Born Deaf And Blind Haben Girma Graduated From Harvard Law School Talks With President Obama Using A Digital Device With Braille Characters. Ms. Girma 27, Works As A Civil Rights Attorney

[NPR] To Haben Girma’s grandmother, back in East Africa, it “seemed like magic.” Her granddaughter, born deaf and blind, is a graduate of Harvard Law School and works as a civil rights attorney.


It’s easy to understand why the grandmother feels that way. Years before, she had tried to find a school in Eritrea for Girma’s older brother, who was also born deaf and blind. She was turned away. There were schools for blind children and schools for deaf children. But no school would teach a child who was deaf-blind (that’s the preferred terminology in the disability community). Girma describes that brother as “brilliant.”


Girma told the story last week at the White House, when she introduced President Obama during a ceremony to mark the 25th anniversary of the Americans with Disabilities Act.



By the time Girma was born in 1988, six years younger than her brother, her mother had made a refugee’s journey from Eritrea to the United States. And in California, a deaf-blind girl like Girma had a legal right to an education.


In public schools in Oakland, she was educated alongside other students, leaving her mainstream classes for an hour a day to learn Braille.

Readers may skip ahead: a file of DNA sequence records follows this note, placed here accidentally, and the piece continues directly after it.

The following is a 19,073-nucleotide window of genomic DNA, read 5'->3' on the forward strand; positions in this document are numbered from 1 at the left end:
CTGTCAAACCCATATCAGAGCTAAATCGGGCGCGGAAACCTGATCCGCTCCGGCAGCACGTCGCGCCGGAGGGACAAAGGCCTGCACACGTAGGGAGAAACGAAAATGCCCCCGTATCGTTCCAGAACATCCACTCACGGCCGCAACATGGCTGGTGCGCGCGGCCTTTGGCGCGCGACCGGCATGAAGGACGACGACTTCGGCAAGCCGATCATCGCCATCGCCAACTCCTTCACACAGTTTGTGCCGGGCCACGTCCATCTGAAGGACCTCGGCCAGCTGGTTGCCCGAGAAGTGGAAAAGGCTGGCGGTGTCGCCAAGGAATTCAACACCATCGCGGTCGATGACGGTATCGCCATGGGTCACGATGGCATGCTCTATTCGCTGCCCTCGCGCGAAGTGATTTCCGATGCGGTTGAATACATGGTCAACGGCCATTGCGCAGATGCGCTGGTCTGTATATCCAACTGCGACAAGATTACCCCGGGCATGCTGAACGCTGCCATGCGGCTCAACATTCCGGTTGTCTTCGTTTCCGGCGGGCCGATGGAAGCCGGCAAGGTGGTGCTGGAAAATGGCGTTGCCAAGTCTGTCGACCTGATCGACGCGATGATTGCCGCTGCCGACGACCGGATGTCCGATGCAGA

In an interview with NPR, Girma — who turned 27 on Wednesday — explained more about the family’s journey.


In the winter of 1983, Girma’s mother, Saba Gebreyesus, left Eritrea. The war of independence with Ethiopia was going on. It was a two-week trek to Sudan, “walking at night to try to avoid the different military groups fighting in that area.” At one point she slept in a tree surrounded by hungry hyenas.


A Catholic resettlement agency helped Gebreyesus move to the United States.


In the United States, disability civil rights laws provided opportunities to Girma. TheIDEA law says every child with a disability is guaranteed an education, and the ADA bans discrimination based on disability.



Still, when Girma went to college, she was unsure whether to assert her rights under the ADA. A turning point came over an everyday decision: what to eat.


At Lewis & Clark College in Portland, Ore., Girma at first would walk up to a food station in the cafeteria and put out her plate. She’d eat whatever she was given. Sometimes she liked it, other times not.


She wanted choice. (“What if there was chocolate cake at Station Four?” she says.) So the food service manager agreed to email the day’s menu, which she could print on a Braille reader. But the menu came infrequently; food service managers said they were too busy.


Girma was reluctant to demand more. Mainly because it seemed trivial to complain about missing out on chocolate cake — or even getting a meal she liked — given her family’s own hard life in East Africa.



Twitter @sheriffali



Open the NPR.ORG Link For The Full Story


Comments are closed.

%d bloggers like this: